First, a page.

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As Nancy Crawford-Hall hires attorney Barry Cappello to sue the county and stop a deal with the Chumash over Camp 4, former county supervisor candidate Karen Jones (right) flew to Washington, D.C., to urge representatives Kevin McCarthy (left) and Steve Womack to oppose House Bill 1491.

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As Nancy Crawford-Hall hires attorney Barry Cappello to sue the county and stop a deal with the Chumash over Camp 4, former county supervisor candidate Karen Jones (right) flew to Washington, D.C., to urge representatives Kevin McCarthy (left) and Steve Womack to oppose House Bill 1491.


Cappello Challenges Camp 4 Annexation

Crawford-Hall Files Suit to Stop Chumash Land Deal with County


Hanging in the offices of prominent Santa Barbara attorney Barry Cappello are dozens of paintings of Native American tribes that were created in the 19th and 20th centuries. “I’m not anti–Native American,” he said, walking around the third floor of his State Street office. “That is not what this is about. This is about being bluffed.”

Cappello hopes to stop the Santa Barbara County Supervisors from striking a deal with the Santa Ynez Band of Chumash Indians. The agreement surrounds Camp 4, the 1,400-acre property in the Santa Ynez Valley that the tribe purchased years ago. The Chumash have petitioned to annex the land into its existing reservation, and neighbors have fought them every step of the way.

Nancy Crawford-Hall
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Paul Wellman

Nancy Crawford-Hall

Cappello represents Santa Ynez Valley resident Nancy Crawford-Hall, who owns the 10,000-acre San Lucas Ranch near Camp 4. Crawford-Hall had bankrolled the failed legal challenge to the election of former county supervisor Doreen Farr.

The deal would require the Chumash to pay $178,500 annually to the county and adhere to certain development restrictions. Nearly 900 acres would be protected open space, and the tribe would not build within 985 feet of Highway 154. In exchange, the county would drop its lawsuit against the tribe’s petition with the Bureau of Indian Affairs (BIA) to annex Camp 4.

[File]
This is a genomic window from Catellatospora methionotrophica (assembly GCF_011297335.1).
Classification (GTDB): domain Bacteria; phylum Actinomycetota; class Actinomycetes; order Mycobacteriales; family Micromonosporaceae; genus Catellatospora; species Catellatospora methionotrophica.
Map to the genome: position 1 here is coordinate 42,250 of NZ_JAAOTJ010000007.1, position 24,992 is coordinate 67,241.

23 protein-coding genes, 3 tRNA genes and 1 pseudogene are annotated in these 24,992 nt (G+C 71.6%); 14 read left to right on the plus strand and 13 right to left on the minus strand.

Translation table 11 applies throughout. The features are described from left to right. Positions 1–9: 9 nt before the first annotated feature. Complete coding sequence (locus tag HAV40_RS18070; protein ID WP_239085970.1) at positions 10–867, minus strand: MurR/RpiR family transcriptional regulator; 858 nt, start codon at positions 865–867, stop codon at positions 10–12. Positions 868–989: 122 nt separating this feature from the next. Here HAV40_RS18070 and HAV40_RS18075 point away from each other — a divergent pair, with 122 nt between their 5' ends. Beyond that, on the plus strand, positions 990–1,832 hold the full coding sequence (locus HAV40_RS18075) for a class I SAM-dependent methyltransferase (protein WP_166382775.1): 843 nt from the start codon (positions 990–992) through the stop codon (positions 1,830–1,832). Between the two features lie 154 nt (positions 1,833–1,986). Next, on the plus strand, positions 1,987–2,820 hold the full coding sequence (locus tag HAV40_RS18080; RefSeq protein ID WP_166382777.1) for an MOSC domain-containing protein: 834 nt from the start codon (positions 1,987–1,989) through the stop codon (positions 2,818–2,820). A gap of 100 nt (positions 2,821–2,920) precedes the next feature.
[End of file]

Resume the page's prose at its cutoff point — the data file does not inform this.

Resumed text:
At a press conference on Wednesday, Cappello alleged the deal would violate the Santa Ynez Community Plan, a document that came out of several years of wrangling that, simply put, seeks to maintain the rural character of the valley. “We were involved in that effort,” Cappello said. He argued the plan must be amended to allow development on the property. “That has been short-circuited.”

Barry Cappello in his Santa Barbara Office
Click to enlarge photo

Paul Wellman

Barry Cappello in his Santa Barbara Office

Cappello has filed numerous high-profile complaints, including the district election claim against the City of Santa Barbara three years ago. He referenced the case on Wednesday: “We really didn’t want to go forward with it,” adding, “[The county is] going to waste several millions” of taxpayer dollars if it fights the Camp 4 suit.

Cappello’s legal action appears to be a dramatic gesture to scare the county supervisors out of approving the deal. They will consider the agreement on October 31.

A Chumash spokesperson and county counsel declined to comment on pending litigation.

Meanwhile, federal legislation, House Bill 1491, to expedite the Chumash annexation plan is moving through Congress. Karen Jones — a Santa Ynez Valley Republican and unsuccessful county supervisorial candidate — said she is taking matters into her own hands. She flew to Washington, D.C., this week to meet with several elected officials, including Representative Kevin McCarthy (R-CA 23), Representative Steve Womack (R-AR 3), Senator John Boozman (R-AR), and D.C. operatives to urge them to oppose the House bill. “I have all kinds of different connections to people,” Jones said, “and I’m friendly.” Republicans have been supportive of Native American tribes. But Jones noted Chumash leaders tend to support Democratic politicians. The bill is on the House’s “suspension calendar,” which means it can be heard at any time.



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